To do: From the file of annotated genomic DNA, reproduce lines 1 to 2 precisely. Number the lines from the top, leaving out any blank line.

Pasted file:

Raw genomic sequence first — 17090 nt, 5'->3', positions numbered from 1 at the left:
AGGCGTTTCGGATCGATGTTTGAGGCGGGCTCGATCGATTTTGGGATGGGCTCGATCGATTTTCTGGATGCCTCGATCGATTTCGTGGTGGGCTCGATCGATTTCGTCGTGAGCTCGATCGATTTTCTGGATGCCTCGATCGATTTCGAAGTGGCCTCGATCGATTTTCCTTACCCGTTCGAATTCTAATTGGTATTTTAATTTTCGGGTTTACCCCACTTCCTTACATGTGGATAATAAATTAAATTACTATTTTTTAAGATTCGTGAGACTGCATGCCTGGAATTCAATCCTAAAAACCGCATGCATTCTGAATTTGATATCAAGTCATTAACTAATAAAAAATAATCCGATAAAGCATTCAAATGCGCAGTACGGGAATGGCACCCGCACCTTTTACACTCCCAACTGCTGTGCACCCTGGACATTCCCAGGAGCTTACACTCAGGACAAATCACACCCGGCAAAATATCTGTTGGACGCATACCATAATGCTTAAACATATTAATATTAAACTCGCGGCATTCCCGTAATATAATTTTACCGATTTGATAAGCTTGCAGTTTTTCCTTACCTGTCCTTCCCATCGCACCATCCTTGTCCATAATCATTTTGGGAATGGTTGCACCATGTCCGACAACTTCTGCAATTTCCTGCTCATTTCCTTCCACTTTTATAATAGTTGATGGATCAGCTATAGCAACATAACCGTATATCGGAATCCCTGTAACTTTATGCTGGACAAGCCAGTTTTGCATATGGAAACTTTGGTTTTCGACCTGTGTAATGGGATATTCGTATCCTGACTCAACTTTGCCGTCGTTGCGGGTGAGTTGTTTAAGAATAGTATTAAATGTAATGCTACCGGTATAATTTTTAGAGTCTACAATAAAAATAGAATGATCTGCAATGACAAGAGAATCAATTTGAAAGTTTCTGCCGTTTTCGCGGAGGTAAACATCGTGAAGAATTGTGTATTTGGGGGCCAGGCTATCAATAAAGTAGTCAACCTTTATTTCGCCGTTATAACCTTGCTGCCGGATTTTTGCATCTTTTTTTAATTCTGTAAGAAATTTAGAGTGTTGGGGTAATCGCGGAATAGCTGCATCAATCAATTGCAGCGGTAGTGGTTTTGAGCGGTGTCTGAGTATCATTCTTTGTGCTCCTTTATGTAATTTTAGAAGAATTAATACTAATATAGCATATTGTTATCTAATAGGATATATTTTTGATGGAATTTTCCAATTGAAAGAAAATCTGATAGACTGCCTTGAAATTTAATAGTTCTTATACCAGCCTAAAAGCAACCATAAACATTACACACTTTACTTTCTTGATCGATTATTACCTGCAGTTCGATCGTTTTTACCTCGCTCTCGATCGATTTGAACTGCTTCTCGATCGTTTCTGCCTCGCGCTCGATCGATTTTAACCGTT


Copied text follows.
Raw genomic sequence first — 17090 nt, 5'->3', positions numbered from 1 at the left:
AGGCGTTTCGGATCGATGTTTGAGGCGGGCTCGATCGATTTTGGGATGGGCTCGATCGATTTTCTGGATGCCTCGATCGATTTCGTGGTGGGCTCGATCGATTTCGTCGTGAGCTCGATCGATTTTCTGGATGCCTCGATCGATTTCGAAGTGGCCTCGATCGATTTTCCTTACCCGTTCGAATTCTAATTGGTATTTTAATTTTCGGGTTTACCCCACTTCCTTACATGTGGATAATAAATTAAATTACTATTTTTTAAGATTCGTGAGACTGCATGCCTGGAATTCAATCCTAAAAACCGCATGCATTCTGAATTTGATATCAAGTCATTAACTAATAAAAAATAATCCGATAAAGCATTCAAATGCGCAGTACGGGAATGGCACCCGCACCTTTTACACTCCCAACTGCTGTGCACCCTGGACATTCCCAGGAGCTTACACTCAGGACAAATCACACCCGGCAAAATATCTGTTGGACGCATACCATAATGCTTAAACATATTAATATTAAACTCGCGGCATTCCCGTAATATAATTTTACCGATTTGATAAGCTTGCAGTTTTTCCTTACCTGTCCTTCCCATCGCACCATCCTTGTCCATAATCATTTTGGGAATGGTTGCACCATGTCCGACAACTTCTGCAATTTCCTGCTCATTTCCTTCCACTTTTATAATAGTTGATGGATCAGCTATAGCAACATAACCGTATATCGGAATCCCTGTAACTTTATGCTGGACAAGCCAGTTTTGCATATGGAAACTTTGGTTTTCGACCTGTGTAATGGGATATTCGTATCCTGACTCAACTTTGCCGTCGTTGCGGGTGAGTTGTTTAAGAATAGTATTAAATGTAATGCTACCGGTATAATTTTTAGAGTCTACAATAAAAATAGAATGATCTGCAATGACAAGAGAATCAATTTGAAAGTTTCTGCCGTTTTCGCGGAGGTAAACATCGTGAAGAATTGTGTATTTGGGGGCCAGGCTATCAATAAAGTAGTCAACCTTTATTTCGCCGTTATAACCTTGCTGCCGGATTTTTGCATCTTTTTTTAATTCTGTAAGAAATTTAGAGTGTTGGGGTAATCGCGGAATAGCTGCATCAATCAATTGCAGCGGTAGTGGTTTTGAGCGGTGTCTGAGTATCATTCTTTGTGCTCCTTTATGTAATTTTAGAAGAATTAATACTAATATAGCATATTGTTATCTAATAGGATATATTTTTGATGGAATTTTCCAATTGAAAGAAAATCTGATAGACTGCCTTGAAATTTAATAGTTCTTATACCAGCCTAAAAGCAACCATAAACATTACACACTTTACTTTCTTGATCGATTATTACCTGCAGTTCGATCGTTTTTACCTCGCTCTCGATCGATTTGAACTGCTTCTCGATCGTTTCTGCCTCGCGCTCGATCGATTTTAACCGTT